High-speed rail is a separate issue. True, these Republican governors find it easy to reject whatever Obama is offering, but they also understand that the Feds may give them money now for HSR, but the states are left dealing with the inevitable cost overruns and stuck subsidizing the systems forever if/when they are built.

It's just a poor way to invest limited transportation dollars. Muni has a $21 million deficit, Caltrain has a $30 million deficit, and the Obama administration gives California HSR $624 million.

 
At 8:19 PM, Anonymous Anonymous said...

easy way to fix MUNI's deficit. shut it down.

 
At 9:42 PM, Anonymous Anonymous said...

Haters are gonna hate. We welcome their hatred.

 
At 11:31 PM, Anonymous Anonymous said...

Interesting story, but what it doesn't cover is the most obvious accompaniment to high speed rail. These folks here have it figured out:

http://www.youtube.com/watch?v=UTlCIrflE4o

High speed rail AND bikes make a fast commute strategy.

 
At 10:34 AM, Blogger Rob Anderson said...

"Haters are gonna hate. We welcome their hatred."

Anonymous links the only important pro-high-speed rail blog in California on a Harris poll showing public support for HSR in the state. When we take a closer look at that poll, we find that the support is a lot softer than Cruikshank wants us to think: Of the "whopping" 70% of supporters of CHSR in the poll, 35% "strongly" support it, and 35% "somewhat" support HSR in California. More squishiness is shown in the 16% who are "not sure." Add the "somewhat" supporters to the "not sure" and you get 51% of respondents whose support is not very firm.

As the facts and the realities sink in for Californians, when they have to choose between, say, money for schools and money for a HSR project that has demonstrated nothing but the incompetence of the HSR Authority, I suspect public opinion will be dramatically different.

Recall too that last November SF voters decisively rejected Jeff Adachi's proposition that would have required city workers to chip in a lot more for their retirement and their medical benefits to avoid bankrupting the city. But that expressed public opinion didn't make the problem Adachi was addressing go away. Mayor Lee is conferring frantically with city unions and Adachi himself to try to come up with an agreement to deal with the realities. Otherwise, Adachi will put another measure on the ballot that I suspect will do a lot better this time around.

 
At 11:55 AM, Anonymous Anonymous said...

Seller's remorse

 
At 12:46 PM, Blogger Rob Anderson said...

You keep citing news sources, but that's not the same as weighing the merits of high-speed rail, like the analysis in this report. Regardless of what politicians may say or do, the facts show that HSR is simply a bad investment for US taxpayers, which they should understand sooner rather than later and wasting billions on this dumb, "progressive" boondoggle.

 
At 1:03 PM, Anonymous Anonymous said...

There are plenty of reports showing the benefits of HSR. Would you please debunk them? In the absence of said explicit rebuttal, your position is not solid in the least.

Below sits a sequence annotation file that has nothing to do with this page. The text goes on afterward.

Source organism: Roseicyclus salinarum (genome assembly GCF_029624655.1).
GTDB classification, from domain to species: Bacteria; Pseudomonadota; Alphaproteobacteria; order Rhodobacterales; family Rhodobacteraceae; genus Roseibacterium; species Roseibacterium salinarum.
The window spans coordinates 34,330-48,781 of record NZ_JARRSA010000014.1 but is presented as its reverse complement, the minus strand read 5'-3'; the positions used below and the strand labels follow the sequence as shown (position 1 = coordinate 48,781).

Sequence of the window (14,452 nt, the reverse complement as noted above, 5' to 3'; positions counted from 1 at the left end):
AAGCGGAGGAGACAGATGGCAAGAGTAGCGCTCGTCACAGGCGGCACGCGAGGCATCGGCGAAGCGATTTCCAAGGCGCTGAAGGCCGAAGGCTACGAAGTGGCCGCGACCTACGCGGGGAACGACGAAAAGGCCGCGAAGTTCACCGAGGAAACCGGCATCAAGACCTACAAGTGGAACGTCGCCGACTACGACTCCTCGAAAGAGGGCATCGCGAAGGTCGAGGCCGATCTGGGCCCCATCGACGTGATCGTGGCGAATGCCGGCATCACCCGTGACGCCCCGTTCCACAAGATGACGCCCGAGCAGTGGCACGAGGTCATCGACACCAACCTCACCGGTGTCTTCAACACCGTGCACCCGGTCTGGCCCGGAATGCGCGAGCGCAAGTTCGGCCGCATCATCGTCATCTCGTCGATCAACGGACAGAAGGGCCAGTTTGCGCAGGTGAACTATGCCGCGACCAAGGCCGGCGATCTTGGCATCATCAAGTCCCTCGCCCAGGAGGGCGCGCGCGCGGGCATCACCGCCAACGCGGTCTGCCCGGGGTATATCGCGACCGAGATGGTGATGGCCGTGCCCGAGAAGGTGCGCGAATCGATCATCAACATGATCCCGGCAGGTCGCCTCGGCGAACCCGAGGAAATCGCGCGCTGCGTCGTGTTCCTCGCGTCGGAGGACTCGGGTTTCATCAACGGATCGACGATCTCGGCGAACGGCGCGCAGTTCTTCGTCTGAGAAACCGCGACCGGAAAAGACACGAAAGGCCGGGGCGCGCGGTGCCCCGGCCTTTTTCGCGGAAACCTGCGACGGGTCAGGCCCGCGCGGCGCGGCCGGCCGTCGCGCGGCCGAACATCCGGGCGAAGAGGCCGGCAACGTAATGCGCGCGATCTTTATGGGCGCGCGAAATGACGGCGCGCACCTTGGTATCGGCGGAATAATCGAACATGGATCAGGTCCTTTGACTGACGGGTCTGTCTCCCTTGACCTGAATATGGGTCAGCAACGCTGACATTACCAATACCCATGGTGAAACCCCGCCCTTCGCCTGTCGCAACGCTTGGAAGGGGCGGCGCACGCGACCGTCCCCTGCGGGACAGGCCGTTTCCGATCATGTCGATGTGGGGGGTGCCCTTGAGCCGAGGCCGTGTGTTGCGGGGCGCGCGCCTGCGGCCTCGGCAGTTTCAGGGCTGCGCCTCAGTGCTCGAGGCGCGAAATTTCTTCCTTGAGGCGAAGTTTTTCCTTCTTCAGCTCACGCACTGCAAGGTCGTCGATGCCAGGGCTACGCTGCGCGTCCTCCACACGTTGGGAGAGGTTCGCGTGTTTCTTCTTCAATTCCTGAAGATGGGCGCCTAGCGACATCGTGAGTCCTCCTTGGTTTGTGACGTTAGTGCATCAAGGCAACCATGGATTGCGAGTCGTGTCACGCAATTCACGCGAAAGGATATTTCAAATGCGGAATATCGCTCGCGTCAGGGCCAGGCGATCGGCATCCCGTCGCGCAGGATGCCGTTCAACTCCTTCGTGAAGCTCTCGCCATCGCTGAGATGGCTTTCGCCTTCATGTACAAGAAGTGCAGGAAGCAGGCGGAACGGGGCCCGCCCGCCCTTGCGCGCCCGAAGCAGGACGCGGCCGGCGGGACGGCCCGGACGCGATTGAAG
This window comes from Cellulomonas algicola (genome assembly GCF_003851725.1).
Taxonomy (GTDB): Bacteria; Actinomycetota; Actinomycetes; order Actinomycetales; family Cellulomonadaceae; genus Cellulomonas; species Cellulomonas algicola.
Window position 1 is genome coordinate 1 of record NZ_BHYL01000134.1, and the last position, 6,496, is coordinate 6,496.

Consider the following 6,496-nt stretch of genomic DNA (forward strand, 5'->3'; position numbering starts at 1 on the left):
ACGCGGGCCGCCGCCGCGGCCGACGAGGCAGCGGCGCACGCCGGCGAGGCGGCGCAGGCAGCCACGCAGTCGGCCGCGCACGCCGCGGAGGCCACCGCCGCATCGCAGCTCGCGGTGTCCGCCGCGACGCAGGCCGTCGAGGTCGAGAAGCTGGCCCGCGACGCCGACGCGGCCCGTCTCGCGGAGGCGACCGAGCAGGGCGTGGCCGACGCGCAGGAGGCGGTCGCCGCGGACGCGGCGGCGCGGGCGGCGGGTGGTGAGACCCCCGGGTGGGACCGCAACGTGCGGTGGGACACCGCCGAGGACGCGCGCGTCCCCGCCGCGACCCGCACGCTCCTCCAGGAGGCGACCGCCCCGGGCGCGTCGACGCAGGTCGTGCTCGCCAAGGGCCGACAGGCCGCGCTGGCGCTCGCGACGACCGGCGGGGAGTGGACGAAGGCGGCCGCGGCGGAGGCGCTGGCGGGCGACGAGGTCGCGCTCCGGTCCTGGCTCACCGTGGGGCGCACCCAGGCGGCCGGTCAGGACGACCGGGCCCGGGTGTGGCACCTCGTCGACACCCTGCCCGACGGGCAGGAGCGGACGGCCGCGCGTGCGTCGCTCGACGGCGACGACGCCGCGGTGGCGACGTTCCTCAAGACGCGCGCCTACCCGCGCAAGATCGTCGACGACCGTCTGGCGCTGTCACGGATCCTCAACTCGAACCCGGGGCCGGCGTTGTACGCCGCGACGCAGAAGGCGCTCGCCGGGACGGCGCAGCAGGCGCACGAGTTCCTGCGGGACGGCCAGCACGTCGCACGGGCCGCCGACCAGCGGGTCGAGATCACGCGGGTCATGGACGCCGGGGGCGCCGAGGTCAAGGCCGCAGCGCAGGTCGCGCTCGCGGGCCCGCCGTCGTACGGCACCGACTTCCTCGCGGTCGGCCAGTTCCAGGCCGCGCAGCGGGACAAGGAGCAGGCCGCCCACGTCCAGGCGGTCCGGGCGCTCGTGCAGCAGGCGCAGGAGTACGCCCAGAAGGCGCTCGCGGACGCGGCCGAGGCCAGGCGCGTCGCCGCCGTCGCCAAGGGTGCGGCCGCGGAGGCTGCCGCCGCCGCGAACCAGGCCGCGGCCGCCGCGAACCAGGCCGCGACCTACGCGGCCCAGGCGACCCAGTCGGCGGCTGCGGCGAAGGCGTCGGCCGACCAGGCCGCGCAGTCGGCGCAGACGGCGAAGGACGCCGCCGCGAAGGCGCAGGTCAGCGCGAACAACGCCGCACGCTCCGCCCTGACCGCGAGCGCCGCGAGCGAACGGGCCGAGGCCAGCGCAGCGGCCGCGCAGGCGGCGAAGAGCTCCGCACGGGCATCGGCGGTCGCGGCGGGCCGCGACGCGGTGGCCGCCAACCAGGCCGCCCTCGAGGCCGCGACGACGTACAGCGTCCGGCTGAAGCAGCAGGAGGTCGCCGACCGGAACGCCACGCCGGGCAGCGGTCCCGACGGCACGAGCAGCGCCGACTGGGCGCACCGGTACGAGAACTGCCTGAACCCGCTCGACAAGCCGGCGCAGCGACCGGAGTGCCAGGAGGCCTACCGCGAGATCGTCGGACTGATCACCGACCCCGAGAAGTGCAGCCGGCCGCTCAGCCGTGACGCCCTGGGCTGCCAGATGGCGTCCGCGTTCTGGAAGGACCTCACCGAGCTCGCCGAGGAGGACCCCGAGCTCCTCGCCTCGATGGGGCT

At 2:49 PM, Blogger Rob Anderson said...

Then why don't you give us some links to these reports? I'm already familiar with the CHSR site and Cruikshank's site. Nothing remotely convincing on either of those.

 
At 2:23 PM, Anonymous Anonymous said...

"Nothing remotely convincing on either of those."

Thank you for your detailed analysis.

 
At 3:28 PM, Blogger Rob Anderson said...

Why don't you give us your analysis of those sites? I just don't find them remotely plausible. The critical pieces I post here offer a more realistic sense of the project's prospects.

The official California HSR site provides, by definition, the official, happy-talk version of the project, while Cruikshank's blog does the same more aggressively but with similarly unconvincing results. Neither site deals forthrightly with the lack of construction capital for the system, not to mention the official inflation of future ridership and low-balling operational expenses if/when the sytem is built, which is increasingly unlikely.

 
At 8:30 PM, Anonymous Anonymous said...

"Why don't you give us your analysis of those sites?"

Why don't you? The status quo is the project is going. The plaintiff bears the burden of proof.

 
At 9:37 PM, Blogger Rob Anderson said...

Those sites provide the rationale for the system---and some links to documents on the CHSR site---but are otherwise of little use. On the contrary, its the California high-speed rail project that has failed to prove itself; the authority can't even tell us where it's going to get the money to build the system. State Treasurer Lockyer has admitted that the bonds authorized in 2008 are not marketable.

More than two years after that election, there are still no private investors in CHSR because the authorizing legislation forbids the state from subsidizing the system, which is one of the reasons voters approved it. No profit for private investors, no private investment. CHSR is a dead project walking, only waiting for the governor or the state legislators to kill it officially.

 
At 12:04 PM, Anonymous Dr Pochi said...

Wendell Cox and Robert W. Poole HATE rail. They'll cook up anything to try and make it look bad and I'm really tired of hearing from them.

That said, Florida is NOT an ideal place for it. Florida is too far gone to try and save from the strip mall death spiral it's in.

California, on the other hand is ideal for high speed rail, and we should pursue it full speed ahead. The benefits are so obvious, it kind of blows my mind to hear people pabble and babble about it. Even if it ends up costing $200 a ticket to get to LA, it will still compete with Air Travel with ease.

No brainer. Get that train built!!!

 
At 12:15 PM, Blogger Rob Anderson said...

It's only a "no-brainer" if you refuse to use your brains. No one knows where the state, with a $25 billion deficit, is even going to get the money to build this system, not to mention to pay for running it if/when it's built. For openers, Doc, you should read this and this.